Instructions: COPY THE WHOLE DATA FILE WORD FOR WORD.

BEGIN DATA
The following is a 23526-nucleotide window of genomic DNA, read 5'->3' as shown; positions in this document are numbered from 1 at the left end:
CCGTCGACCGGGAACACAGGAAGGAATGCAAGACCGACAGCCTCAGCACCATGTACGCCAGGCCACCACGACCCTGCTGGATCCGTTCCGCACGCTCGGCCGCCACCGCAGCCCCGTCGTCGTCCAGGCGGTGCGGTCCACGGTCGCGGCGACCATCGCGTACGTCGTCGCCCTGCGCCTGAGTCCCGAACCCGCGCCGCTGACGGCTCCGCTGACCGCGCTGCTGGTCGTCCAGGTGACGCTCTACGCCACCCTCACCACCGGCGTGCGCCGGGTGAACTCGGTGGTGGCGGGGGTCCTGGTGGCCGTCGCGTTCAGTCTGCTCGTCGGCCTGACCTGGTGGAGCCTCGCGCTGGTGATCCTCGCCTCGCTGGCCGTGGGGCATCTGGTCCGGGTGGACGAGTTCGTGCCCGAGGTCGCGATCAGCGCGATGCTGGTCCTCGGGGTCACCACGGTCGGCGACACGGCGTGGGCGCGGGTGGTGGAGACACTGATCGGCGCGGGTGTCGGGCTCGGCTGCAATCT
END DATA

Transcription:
The following is a 23526-nucleotide window of genomic DNA, read 5'->3' as shown; positions in this document are numbered from 1 at the left end:
CCGTCGACCGGGAACACAGGAAGGAATGCAAGACCGACAGCCTCAGCACCATGTACGCCAGGCCACCACGACCCTGCTGGATCCGTTCCGCACGCTCGGCCGCCACCGCAGCCCCGTCGTCGTCCAGGCGGTGCGGTCCACGGTCGCGGCGACCATCGCGTACGTCGTCGCCCTGCGCCTGAGTCCCGAACCCGCGCCGCTGACGGCTCCGCTGACCGCGCTGCTGGTCGTCCAGGTGACGCTCTACGCCACCCTCACCACCGGCGTGCGCCGGGTGAACTCGGTGGTGGCGGGGGTCCTGGTGGCCGTCGCGTTCAGTCTGCTCGTCGGCCTGACCTGGTGGAGCCTCGCGCTGGTGATCCTCGCCTCGCTGGCCGTGGGGCATCTGGTCCGGGTGGACGAGTTCGTGCCCGAGGTCGCGATCAGCGCGATGCTGGTCCTCGGGGTCACCACGGTCGGCGACACGGCGTGGGCGCGGGTGGTGGAGACACTGATCGGCGCGGGTGTCGGGCTCGGCTGCAATCT